In cases where there is a loss of cartilage over an isolated area of the joint surface, a technique to drill small channels into the bone to reach the blood supply can cause a healing reaction and bring cells to the surface to make a repair layer of cartilage on bone.
Lateral Release for Patellofemoral Mal-Tracking
Some patients have a condition where the knee cap (patella) is not staying in the center of the knee as it bends, and it tends to drift off to the side (laterally). In some cases, this causes pain. In these cases, one option is to release the tissues on the lateral side of the knee cap arthroscopically from the inside to allow the knee cap to track back in the center. This is called an arthroscopic lateral release.
When the lining of the knee joint (Synovium) is inflamed, the arthroscopic tools can be used to trim out and cauterize the hypertrophied inflamed tissue that causes pain and swelling.
What risks are associated with knee arthroscopy?
- Most pain but not always all pain is reduced from this procedure depending on individual joint conditions.
- Continued pain may be present after a knee arthroscopy depending on the condition of the inside of your knee.
- The remaining meniscus tissue can re-tear in the future requiring further arthroscopic or surgical intervention.
There is a small risk of infection.
- The is a risk of moderate bleeding into the knee joint after surgery from the tiny vessels that can cause significant swelling, reduced motion, and pain.
- Although all knees bleed a little in the joint after surgery, if the swelling is significant, aspirating (draining the blood with a needle) the blood in the office can significantly improve the acute pain and swelling allowing healing to then proceed more comfortably.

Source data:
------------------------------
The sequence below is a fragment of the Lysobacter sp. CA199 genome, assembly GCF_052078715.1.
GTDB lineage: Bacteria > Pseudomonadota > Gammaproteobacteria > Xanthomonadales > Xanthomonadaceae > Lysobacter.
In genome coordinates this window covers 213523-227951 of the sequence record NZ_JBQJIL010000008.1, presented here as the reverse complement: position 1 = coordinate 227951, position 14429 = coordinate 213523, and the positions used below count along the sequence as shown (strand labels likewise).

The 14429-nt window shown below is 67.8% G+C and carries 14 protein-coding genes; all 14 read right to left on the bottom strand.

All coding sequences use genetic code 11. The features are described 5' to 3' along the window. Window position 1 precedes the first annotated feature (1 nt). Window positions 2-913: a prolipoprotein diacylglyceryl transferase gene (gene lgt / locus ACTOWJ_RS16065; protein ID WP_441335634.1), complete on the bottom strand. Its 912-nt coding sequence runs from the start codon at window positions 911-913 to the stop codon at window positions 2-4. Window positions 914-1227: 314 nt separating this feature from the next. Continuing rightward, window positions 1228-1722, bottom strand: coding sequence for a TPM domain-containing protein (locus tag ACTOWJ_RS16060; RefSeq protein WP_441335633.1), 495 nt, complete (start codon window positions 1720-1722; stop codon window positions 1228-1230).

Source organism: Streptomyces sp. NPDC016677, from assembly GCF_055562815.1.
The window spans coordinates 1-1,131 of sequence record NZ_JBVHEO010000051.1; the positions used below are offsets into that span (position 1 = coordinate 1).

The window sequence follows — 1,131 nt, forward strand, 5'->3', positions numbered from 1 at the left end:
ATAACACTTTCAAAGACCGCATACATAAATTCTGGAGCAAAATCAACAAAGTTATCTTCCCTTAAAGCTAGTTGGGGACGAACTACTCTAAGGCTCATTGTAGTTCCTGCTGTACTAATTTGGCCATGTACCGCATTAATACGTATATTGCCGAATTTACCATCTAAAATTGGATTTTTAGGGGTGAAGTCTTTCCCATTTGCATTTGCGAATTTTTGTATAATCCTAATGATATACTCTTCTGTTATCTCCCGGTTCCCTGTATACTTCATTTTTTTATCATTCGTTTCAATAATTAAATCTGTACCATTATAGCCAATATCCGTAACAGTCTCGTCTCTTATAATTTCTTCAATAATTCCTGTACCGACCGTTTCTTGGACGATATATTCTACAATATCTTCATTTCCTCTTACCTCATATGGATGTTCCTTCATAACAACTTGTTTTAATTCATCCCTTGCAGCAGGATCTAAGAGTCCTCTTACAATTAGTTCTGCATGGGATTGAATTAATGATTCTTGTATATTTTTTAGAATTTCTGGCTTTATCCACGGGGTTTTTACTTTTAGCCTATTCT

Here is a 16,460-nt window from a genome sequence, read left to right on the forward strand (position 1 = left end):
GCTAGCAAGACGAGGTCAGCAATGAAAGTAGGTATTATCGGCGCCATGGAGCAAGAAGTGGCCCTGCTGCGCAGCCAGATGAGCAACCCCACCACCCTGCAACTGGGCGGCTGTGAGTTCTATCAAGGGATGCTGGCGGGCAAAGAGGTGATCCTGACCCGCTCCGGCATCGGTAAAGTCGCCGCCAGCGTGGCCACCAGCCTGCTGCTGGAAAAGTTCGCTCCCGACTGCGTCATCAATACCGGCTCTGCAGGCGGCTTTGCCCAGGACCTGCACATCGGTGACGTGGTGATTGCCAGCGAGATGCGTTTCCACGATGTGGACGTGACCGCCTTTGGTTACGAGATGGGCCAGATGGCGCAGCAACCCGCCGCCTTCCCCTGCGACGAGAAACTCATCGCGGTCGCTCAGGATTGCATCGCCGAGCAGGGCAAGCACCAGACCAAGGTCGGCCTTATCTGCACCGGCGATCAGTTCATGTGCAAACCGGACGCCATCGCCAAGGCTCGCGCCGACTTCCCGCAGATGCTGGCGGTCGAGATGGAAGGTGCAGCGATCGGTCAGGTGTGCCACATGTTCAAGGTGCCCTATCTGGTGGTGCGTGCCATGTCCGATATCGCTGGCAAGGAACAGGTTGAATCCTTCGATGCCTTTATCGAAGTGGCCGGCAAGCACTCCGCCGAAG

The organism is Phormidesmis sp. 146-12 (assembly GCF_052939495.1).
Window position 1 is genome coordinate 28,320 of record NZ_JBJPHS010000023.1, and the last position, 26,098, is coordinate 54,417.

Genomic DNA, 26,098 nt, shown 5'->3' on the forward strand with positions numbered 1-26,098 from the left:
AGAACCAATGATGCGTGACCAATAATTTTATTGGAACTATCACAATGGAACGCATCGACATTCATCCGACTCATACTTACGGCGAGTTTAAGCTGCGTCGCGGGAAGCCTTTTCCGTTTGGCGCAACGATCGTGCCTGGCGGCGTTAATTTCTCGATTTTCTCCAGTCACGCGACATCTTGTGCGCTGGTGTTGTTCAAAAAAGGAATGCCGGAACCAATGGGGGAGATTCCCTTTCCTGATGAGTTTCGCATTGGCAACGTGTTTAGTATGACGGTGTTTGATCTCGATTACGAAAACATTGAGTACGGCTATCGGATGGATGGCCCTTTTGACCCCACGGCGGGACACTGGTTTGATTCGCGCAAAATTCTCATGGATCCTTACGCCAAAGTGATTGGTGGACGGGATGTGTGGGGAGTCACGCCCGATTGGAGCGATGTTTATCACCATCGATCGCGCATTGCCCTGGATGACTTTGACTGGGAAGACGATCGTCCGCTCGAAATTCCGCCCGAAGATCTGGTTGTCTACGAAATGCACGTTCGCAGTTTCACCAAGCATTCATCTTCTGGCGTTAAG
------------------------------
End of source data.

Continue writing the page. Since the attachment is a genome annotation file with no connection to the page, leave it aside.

- The small incisions can remain tender after surgery for several months preventing one from kneeling or putting pressure on these areas.
- There is a small risk that the blood vessels and nerves around the knee may be injured, causing numbness, or weakness in the leg below the knee.
- There are risks associated with general anesthesia and these should be discussed with your anesthesiologist.
- There is a risk of deep vein thrombosis, a condition in which a blood clot forms within a deep vein from having surgery on a lower extremity.
What is the post-operative care after a knee arthroscopy procedure?
- You will be discharged approximately one hour after your procedure when you are stable and have recovered from your anesthesia with the recovery room nurses.
- You will go home and should keep your leg elevated.
- Elevate your leg so that your ankle is higher than your knee, and your knee is higher than your hip to keep the swelling to a minimum.
- Take it easy for at least the next 2 to 3 days to allow the small vessels to seal and minimize the initial swelling into the knee joint.
- Do not take part in any strenuous activities until your doctor feels that you are ready.
- Use crutches or a cane for 1 to 2 days, or until you can walk nearly normally.
- Put ice on your knee for 20 to 30 minutes 3 to 4 times per day to reduce swelling and pain. You may do this for several weeks to help the symptoms.
- Bending your knee is allowed but do not force the motion until the swelling has resolved.
- You may remove your gauze dressing after 48 hours and just cover the incisions with Band-Aids.
- You may shower with the clear dressing on from the hospital. Remove and replace Ace wrap before and after showering for 48-72 hours to apply gentle compression and reduce swelling. Do not tighten the wrap excessively, or the lower leg will swell from constricting the return blood flow from the foot.
- If the cartilage is repaired and not trimmed, your physician may want you to use crutches longer, and to not put weight on your leg.
- Follow-up with your surgeon at the office in 6-10 days or as instructed.
- Physical therapy can be beneficial for some, for 3-6 weeks.
- Return to light duty work can occur in a few days to a couple weeks.